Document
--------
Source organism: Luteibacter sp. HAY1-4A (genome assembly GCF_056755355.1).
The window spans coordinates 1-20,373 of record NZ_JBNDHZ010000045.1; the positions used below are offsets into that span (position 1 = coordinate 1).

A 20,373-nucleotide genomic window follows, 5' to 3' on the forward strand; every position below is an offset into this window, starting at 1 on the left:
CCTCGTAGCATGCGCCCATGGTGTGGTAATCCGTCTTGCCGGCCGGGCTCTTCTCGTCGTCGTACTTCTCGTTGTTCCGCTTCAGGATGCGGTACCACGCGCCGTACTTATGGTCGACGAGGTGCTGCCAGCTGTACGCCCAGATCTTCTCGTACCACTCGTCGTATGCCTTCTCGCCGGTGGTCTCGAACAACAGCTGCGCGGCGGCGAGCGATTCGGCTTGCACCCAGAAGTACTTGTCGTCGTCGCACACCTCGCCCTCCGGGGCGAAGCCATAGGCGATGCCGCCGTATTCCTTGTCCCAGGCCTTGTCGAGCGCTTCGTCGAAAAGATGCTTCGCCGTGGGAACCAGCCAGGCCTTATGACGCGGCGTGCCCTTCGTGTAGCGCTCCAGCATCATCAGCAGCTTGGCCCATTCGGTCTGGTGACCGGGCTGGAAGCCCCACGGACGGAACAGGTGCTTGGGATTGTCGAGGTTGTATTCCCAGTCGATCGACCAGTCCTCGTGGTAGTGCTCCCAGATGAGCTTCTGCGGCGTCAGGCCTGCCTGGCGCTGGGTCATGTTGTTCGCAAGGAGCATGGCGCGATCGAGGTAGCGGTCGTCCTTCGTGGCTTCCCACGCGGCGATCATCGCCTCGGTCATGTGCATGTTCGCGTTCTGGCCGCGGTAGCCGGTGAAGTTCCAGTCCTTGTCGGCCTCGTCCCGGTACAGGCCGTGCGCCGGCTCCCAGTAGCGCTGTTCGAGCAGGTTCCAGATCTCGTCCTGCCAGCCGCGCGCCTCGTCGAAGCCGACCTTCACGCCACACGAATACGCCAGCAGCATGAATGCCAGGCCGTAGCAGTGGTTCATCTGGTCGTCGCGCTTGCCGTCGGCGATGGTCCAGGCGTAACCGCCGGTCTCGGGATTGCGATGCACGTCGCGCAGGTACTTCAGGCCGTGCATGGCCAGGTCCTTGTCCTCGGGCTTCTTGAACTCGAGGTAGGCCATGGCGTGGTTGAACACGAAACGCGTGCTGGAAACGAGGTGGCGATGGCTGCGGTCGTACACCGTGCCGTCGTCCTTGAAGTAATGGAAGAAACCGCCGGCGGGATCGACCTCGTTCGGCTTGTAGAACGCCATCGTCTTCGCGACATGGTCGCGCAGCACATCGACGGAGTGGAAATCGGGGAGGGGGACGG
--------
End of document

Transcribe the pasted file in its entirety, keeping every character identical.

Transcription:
Source organism: Luteibacter sp. HAY1-4A (genome assembly GCF_056755355.1).
The window spans coordinates 1-20,373 of record NZ_JBNDHZ010000045.1; the positions used below are offsets into that span (position 1 = coordinate 1).

A 20,373-nucleotide genomic window follows, 5' to 3' on the forward strand; every position below is an offset into this window, starting at 1 on the left:
CCTCGTAGCATGCGCCCATGGTGTGGTAATCCGTCTTGCCGGCCGGGCTCTTCTCGTCGTCGTACTTCTCGTTGTTCCGCTTCAGGATGCGGTACCACGCGCCGTACTTATGGTCGACGAGGTGCTGCCAGCTGTACGCCCAGATCTTCTCGTACCACTCGTCGTATGCCTTCTCGCCGGTGGTCTCGAACAACAGCTGCGCGGCGGCGAGCGATTCGGCTTGCACCCAGAAGTACTTGTCGTCGTCGCACACCTCGCCCTCCGGGGCGAAGCCATAGGCGATGCCGCCGTATTCCTTGTCCCAGGCCTTGTCGAGCGCTTCGTCGAAAAGATGCTTCGCCGTGGGAACCAGCCAGGCCTTATGACGCGGCGTGCCCTTCGTGTAGCGCTCCAGCATCATCAGCAGCTTGGCCCATTCGGTCTGGTGACCGGGCTGGAAGCCCCACGGACGGAACAGGTGCTTGGGATTGTCGAGGTTGTATTCCCAGTCGATCGACCAGTCCTCGTGGTAGTGCTCCCAGATGAGCTTCTGCGGCGTCAGGCCTGCCTGGCGCTGGGTCATGTTGTTCGCAAGGAGCATGGCGCGATCGAGGTAGCGGTCGTCCTTCGTGGCTTCCCACGCGGCGATCATCGCCTCGGTCATGTGCATGTTCGCGTTCTGGCCGCGGTAGCCGGTGAAGTTCCAGTCCTTGTCGGCCTCGTCCCGGTACAGGCCGTGCGCCGGCTCCCAGTAGCGCTGTTCGAGCAGGTTCCAGATCTCGTCCTGCCAGCCGCGCGCCTCGTCGAAGCCGACCTTCACGCCACACGAATACGCCAGCAGCATGAATGCCAGGCCGTAGCAGTGGTTCATCTGGTCGTCGCGCTTGCCGTCGGCGATGGTCCAGGCGTAACCGCCGGTCTCGGGATTGCGATGCACGTCGCGCAGGTACTTCAGGCCGTGCATGGCCAGGTCCTTGTCCTCGGGCTTCTTGAACTCGAGGTAGGCCATGGCGTGGTTGAACACGAAACGCGTGCTGGAAACGAGGTGGCGATGGCTGCGGTCGTACACCGTGCCGTCGTCCTTGAAGTAATGGAAGAAACCGCCGGCGGGATCGACCTCGTTCGGCTTGTAGAACGCCATCGTCTTCGCGACATGGTCGCGCAGCACATCGACGGAGTGGAAATCGGGGAGGGGGACGG